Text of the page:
CAQ SEC Regulations Committee
September 21, 2010 — Joint Meeting with SEC Staff
NOTICE: The Center for Audit Quality (CAQ) SEC Regulations Committee meets periodically with the staff of the SEC to discuss emerging financial reporting issues relating to SEC rules and regulations. The purpose of the following highlights is to summarize the issues discussed at the meetings. These highlights have not been considered and acted on by senior technical committees of the AICPA and do not represent an official position the AICPA or the CAQ. As with all other documents issued by the CAQ, these highlights are not authoritative and users are urged to refer directly to applicable authoritative pronouncements for the text of the technical literature. These highlights do not purport to be applicable or sufficient to the circumstances of any work performed by practitioners. They are not intended to be a substitute for professional judgment applied by practitioners.
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As available on this website, Highlights of Joint Meetings of the SEC Regulations Committee and its International Practices Task Force (IPTF) and the SEC staff are not updated for the subsequent issuance of technical pronouncements or positions taken by the SEC staff, nor are they deleted when they are superseded by the issuance of subsequent highlights or authoritative accounting or auditing literature. As a result, the information, commentary or guidance contained herein may not be current or accurate and the CAQ is under no obligation to update such information. Readers are therefore urged to refer to current authoritative or source material.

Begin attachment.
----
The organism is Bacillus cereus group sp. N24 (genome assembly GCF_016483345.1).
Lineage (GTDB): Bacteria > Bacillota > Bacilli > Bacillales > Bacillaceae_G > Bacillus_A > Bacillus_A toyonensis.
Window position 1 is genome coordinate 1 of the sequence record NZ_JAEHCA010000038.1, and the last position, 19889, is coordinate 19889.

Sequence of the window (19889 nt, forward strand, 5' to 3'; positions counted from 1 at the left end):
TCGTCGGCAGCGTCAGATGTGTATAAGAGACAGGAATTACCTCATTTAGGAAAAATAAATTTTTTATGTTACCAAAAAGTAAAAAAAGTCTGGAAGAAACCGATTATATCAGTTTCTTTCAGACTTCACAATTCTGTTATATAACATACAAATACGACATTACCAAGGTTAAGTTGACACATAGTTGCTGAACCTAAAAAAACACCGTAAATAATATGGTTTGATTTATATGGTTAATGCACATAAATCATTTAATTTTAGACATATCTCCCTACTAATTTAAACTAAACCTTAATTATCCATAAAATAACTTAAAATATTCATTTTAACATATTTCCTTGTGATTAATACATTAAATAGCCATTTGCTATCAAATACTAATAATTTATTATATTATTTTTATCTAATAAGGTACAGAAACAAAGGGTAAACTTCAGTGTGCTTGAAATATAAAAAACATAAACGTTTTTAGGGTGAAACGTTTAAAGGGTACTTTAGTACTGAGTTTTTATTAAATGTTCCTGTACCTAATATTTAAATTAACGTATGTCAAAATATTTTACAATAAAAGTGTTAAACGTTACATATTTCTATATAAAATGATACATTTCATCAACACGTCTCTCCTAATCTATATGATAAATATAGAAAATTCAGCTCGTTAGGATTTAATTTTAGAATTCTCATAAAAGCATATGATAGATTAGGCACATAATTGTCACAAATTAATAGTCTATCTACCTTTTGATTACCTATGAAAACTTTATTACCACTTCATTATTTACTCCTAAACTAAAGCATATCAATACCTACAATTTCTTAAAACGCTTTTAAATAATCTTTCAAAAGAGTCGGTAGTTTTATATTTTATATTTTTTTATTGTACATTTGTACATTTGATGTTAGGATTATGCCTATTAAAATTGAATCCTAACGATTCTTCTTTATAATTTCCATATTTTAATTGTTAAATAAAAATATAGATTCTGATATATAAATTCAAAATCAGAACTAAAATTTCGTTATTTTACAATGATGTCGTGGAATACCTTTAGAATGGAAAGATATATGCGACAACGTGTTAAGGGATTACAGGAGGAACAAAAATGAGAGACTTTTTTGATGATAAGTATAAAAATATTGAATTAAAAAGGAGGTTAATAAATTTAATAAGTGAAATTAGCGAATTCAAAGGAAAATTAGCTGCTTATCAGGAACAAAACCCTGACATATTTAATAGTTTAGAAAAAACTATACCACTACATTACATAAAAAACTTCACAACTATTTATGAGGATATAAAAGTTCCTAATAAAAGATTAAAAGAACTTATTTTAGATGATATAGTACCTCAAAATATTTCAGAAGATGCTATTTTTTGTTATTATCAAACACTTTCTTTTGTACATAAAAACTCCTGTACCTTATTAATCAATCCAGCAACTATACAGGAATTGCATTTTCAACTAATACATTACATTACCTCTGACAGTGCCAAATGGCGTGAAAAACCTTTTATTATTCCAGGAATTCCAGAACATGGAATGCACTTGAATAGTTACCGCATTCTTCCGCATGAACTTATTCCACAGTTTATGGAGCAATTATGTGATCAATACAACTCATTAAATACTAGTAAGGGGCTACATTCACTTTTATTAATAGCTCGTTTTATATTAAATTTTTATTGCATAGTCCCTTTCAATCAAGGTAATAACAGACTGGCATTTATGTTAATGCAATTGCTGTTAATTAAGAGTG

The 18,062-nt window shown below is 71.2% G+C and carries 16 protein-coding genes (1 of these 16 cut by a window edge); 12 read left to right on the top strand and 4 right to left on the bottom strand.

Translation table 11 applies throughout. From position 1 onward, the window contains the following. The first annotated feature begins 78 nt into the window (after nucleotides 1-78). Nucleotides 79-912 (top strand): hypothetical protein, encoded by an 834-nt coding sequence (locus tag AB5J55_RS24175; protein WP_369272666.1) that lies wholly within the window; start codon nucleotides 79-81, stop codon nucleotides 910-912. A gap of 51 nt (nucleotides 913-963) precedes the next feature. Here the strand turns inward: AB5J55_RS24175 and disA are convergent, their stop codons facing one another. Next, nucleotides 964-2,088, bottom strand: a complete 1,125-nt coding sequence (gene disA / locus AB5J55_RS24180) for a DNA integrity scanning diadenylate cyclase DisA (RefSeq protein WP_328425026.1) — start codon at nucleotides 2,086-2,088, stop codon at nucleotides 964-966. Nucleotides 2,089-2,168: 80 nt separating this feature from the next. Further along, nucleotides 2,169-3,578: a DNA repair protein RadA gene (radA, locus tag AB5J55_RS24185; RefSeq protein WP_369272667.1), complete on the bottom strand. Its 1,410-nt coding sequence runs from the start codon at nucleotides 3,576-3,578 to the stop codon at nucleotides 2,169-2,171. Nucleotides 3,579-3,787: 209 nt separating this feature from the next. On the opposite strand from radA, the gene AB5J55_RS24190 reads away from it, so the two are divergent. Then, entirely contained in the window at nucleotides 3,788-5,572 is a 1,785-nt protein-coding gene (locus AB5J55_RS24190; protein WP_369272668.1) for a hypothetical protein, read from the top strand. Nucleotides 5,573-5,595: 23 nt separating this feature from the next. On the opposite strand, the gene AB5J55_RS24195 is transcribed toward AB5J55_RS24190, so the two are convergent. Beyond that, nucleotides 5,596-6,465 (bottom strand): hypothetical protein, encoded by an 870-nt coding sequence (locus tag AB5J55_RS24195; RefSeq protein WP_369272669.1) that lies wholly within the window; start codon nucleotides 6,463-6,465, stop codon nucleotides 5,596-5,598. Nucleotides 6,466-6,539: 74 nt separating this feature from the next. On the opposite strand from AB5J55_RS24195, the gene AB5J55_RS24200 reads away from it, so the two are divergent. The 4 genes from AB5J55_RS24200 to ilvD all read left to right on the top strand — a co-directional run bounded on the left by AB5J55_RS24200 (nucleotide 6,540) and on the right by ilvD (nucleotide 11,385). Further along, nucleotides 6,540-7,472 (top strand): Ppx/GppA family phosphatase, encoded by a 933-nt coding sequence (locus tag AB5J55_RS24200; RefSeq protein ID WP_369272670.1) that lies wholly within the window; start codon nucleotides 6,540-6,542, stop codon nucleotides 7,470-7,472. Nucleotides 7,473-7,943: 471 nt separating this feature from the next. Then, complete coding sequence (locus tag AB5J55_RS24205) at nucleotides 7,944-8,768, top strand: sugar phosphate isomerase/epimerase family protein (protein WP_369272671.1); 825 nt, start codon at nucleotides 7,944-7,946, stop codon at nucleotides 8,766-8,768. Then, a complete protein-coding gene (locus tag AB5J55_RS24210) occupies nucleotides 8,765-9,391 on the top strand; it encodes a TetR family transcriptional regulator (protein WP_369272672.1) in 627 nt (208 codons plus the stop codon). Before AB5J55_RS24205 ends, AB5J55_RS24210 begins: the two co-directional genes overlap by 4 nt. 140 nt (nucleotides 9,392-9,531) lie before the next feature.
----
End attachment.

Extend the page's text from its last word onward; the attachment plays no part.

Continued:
A. SEC Regulations Committee
Chris Holmes, Chair
Melanie Dolan, Vice Chair
B. Securities and Exchange Commission
Division of Corporation Finance
Wayne Carnall, Chief Accountant
Craig Olinger, Deputy Chief Accountant
Mark Kronforst, Deputy Chief Accountant
Angela Crane, Associate Chief Accountant
Jill Davis, Associate Chief Accountant
Louise Dorsey, Associate Chief Accountant
Michael Fay, Associate Chief Accountant
Todd Hardiman, Associate Chief Accountant
Stephanie Hunsaker, Associate Chief Accountant
Leslie Overton, Associate Chief Accountant
Michael Stehlik, Assistant Chief Accountant
Angela Andrews, Academic Fellow
Mark Green, Senior Special Counsel
Nasreen Mohammed, Assistant Chief Accountant
C. Office of Interactive Data
Jeff Naumann, Assistant Director